Finally, the researchers pursued the question of whether albumin gels are principally suited as drug carriers. In initial investigations they were able to show that, for instance, fatty acids bind well to the gel. However, follow-up studies will be needed to find out whether the substances are also suitable for pharmaceutical agents in the human body.
About the publication:
S. Arabi et al. (2018) "Serum Albumin Hydrogels in Broad pH and Temperature Ranges: Characterization of Their Self-Assembled Structures, Nanoscopic and Macroscopic Properties". Biomaterials Science, doi: 10.1039/C7BM00820A
Tom Leonhardt | idw - Informationsdienst Wissenschaft
OHIO professor Hla develops robust molecular propeller for unidirectional rotations
22.08.2019 | Ohio University
In cystic fibrosis, lungs feed deadly bacteria
22.08.2019 | Columbia University Irving Medical Center
Theoretical physicists at Trinity College Dublin are among an international collaboration that has built the world's smallest engine - which, as a single calcium ion, is approximately ten billion times smaller than a car engine.
Work performed by Professor John Goold's QuSys group in Trinity's School of Physics describes the science behind this tiny motor.
Together with the University of Innsbruck, the ETH Zurich and Interactive Fully Electrical Vehicles SRL, Infineon Austria is researching specific questions on the commercial use of quantum computers. With new innovations in design and manufacturing, the partners from universities and industry want to develop affordable components for quantum computers.
Ion traps have proven to be a very successful technology for the control and manipulation of quantum particles. Today, they form the heart of the first...
Experimental progress towards engineering quantized gauge fields coupled to ultracold matter promises a versatile platform to tackle problems ranging from condensed-matter to high-energy physics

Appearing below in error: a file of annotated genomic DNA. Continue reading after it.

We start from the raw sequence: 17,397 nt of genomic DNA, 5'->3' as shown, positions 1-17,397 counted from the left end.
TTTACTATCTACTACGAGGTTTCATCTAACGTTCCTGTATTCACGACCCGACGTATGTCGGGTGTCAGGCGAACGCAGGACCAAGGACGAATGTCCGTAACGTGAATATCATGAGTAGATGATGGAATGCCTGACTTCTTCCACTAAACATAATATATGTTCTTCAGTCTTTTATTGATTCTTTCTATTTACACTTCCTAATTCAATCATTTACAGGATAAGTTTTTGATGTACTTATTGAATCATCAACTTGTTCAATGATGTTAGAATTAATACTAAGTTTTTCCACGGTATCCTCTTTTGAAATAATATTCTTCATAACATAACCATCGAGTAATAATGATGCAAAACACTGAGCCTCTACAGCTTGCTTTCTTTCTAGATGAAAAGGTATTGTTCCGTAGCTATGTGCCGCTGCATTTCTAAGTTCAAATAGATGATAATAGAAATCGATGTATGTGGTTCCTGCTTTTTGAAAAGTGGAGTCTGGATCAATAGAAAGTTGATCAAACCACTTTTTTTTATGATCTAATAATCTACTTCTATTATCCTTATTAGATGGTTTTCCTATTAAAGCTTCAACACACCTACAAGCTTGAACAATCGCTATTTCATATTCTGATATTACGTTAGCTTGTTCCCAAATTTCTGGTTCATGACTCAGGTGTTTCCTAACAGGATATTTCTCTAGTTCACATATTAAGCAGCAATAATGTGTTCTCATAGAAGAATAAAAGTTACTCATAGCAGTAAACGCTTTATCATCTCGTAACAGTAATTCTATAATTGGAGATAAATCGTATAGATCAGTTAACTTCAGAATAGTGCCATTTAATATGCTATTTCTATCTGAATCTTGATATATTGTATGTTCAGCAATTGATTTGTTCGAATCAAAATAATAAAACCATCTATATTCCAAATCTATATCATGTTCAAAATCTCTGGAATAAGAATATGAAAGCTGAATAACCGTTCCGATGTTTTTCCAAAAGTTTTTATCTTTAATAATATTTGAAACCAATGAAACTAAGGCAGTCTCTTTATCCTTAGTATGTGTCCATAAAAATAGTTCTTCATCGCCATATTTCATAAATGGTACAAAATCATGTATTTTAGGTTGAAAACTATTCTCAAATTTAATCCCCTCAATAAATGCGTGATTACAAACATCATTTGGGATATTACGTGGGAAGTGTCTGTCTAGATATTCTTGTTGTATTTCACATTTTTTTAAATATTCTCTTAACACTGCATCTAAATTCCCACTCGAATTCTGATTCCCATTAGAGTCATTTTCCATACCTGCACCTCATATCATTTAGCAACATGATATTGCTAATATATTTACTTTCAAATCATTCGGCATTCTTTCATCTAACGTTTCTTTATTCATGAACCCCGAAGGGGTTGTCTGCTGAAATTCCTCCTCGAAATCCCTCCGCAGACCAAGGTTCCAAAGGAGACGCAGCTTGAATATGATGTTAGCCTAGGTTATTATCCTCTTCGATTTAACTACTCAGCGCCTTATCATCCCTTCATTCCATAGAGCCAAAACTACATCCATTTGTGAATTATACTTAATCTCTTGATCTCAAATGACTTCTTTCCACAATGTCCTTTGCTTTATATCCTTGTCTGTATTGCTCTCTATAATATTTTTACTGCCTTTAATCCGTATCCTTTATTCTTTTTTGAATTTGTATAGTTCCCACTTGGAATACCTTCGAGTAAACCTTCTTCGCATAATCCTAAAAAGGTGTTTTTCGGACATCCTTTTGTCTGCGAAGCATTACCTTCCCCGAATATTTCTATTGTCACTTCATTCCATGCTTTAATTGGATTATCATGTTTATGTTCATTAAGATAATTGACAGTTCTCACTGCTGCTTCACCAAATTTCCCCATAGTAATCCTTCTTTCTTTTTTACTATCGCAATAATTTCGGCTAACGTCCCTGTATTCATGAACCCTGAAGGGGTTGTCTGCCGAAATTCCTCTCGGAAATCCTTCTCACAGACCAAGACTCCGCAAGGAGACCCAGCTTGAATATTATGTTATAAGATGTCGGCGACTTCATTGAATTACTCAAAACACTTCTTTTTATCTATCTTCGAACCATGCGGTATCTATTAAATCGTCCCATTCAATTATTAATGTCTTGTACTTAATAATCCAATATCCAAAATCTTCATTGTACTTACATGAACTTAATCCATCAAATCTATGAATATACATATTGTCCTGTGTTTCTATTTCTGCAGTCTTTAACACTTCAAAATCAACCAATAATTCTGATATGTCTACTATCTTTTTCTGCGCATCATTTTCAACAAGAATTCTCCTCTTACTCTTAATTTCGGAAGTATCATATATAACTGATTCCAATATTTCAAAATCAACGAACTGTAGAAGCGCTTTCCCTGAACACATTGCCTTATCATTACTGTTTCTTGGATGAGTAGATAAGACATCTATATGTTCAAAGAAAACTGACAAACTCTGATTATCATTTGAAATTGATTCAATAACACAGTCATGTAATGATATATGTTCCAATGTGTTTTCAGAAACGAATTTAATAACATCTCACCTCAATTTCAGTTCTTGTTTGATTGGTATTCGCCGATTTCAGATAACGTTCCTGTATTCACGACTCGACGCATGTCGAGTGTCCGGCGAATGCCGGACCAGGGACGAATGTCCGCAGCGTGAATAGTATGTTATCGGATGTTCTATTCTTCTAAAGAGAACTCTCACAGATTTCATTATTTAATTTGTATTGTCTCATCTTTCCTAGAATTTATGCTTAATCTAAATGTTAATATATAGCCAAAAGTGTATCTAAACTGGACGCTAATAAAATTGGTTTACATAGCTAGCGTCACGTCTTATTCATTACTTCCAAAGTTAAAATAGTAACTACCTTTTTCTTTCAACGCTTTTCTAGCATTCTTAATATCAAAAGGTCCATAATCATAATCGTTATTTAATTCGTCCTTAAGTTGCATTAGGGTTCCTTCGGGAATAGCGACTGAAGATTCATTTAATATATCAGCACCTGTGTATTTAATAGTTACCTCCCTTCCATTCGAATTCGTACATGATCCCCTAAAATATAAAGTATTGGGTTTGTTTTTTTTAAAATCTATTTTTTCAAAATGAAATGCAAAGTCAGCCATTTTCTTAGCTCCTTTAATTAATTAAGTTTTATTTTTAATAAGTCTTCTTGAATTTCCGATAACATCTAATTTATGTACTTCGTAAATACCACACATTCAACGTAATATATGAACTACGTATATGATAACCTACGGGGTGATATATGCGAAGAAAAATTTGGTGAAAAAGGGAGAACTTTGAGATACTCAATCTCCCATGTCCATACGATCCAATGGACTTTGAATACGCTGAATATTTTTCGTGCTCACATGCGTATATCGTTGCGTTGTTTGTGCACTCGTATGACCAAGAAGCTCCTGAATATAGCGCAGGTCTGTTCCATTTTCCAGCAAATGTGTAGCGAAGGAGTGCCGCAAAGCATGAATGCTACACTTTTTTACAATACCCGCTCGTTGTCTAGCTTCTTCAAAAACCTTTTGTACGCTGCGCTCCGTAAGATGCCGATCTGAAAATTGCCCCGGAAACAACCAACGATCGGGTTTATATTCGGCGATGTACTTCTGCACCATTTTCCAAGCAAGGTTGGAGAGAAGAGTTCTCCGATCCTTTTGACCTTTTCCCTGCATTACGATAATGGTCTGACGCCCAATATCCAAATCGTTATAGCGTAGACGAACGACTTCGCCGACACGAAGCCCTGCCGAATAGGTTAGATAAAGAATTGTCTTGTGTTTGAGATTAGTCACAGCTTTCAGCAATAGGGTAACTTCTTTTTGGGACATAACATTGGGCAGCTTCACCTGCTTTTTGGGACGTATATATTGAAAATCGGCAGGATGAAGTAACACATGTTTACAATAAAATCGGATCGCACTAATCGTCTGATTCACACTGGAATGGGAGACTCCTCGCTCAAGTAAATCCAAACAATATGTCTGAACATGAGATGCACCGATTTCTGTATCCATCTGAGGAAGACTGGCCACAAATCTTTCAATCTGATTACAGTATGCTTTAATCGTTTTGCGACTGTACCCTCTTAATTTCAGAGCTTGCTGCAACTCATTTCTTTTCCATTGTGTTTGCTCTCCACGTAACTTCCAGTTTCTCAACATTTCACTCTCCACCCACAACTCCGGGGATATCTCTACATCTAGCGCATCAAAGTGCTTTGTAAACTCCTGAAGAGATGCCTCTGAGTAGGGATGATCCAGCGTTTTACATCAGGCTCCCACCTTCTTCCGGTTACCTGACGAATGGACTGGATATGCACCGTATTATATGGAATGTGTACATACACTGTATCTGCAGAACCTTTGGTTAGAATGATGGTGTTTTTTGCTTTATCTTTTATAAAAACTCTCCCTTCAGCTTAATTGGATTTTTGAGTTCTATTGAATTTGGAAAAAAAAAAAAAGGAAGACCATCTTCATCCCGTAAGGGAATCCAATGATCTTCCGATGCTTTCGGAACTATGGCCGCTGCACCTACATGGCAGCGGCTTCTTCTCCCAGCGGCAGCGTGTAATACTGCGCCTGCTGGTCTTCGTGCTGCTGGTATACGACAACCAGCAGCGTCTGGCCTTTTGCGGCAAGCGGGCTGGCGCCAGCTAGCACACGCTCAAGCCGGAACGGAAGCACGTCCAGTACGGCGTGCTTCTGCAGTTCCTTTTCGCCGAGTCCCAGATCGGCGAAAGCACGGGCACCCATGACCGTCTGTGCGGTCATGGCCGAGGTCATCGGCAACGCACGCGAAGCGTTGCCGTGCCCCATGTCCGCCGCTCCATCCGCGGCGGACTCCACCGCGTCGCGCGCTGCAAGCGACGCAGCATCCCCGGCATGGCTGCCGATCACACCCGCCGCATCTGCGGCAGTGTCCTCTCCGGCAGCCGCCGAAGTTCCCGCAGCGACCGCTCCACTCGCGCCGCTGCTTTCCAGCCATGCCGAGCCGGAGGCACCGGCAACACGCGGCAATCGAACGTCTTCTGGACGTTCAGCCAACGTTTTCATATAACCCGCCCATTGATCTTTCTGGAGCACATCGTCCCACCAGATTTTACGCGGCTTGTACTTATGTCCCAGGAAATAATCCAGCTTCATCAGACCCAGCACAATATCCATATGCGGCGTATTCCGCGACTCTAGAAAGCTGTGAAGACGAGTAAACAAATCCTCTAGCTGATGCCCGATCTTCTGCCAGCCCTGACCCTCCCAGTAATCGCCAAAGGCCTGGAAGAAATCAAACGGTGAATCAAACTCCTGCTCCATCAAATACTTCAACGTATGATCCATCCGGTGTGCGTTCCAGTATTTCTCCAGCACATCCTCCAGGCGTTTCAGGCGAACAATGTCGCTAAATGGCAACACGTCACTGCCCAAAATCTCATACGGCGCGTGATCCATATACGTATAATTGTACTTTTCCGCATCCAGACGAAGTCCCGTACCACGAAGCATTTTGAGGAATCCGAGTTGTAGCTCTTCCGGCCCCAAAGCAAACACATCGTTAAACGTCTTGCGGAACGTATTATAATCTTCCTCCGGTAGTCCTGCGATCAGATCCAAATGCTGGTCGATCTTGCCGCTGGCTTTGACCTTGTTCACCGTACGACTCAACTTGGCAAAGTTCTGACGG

The interaction between fields and matter is a recurring theme throughout physics. Classical cases such as the trajectories of one celestial body moving in the...
Soft robots have a distinct advantage over their rigid forebears: they can adapt to complex environments, handle fragile objects and interact safely with humans. Made from silicone, rubber or other stretchable polymers, they are ideal for use in rehabilitation exoskeletons and robotic clothing. Soft bio-inspired robots could one day be deployed to explore remote or dangerous environments.
Most soft robots are actuated by rigid, noisy pumps that push fluids into the machines' moving parts. Because they are connected to these bulky pumps by tubes,...
Researchers at TU Graz are working together with European partners on new possibilities of measuring vehicle emissions.
Today, air pollution is one of the biggest challenges facing European cities. As part of the Horizon 2020 research project CARES (City Air Remote Emission...
16.08.2019 | Event News
14.08.2019 | Event News
12.08.2019 | Event News
22.08.2019 | Life Sciences
22.08.2019 | Physics and Astronomy
22.08.2019 | Physics and Astronomy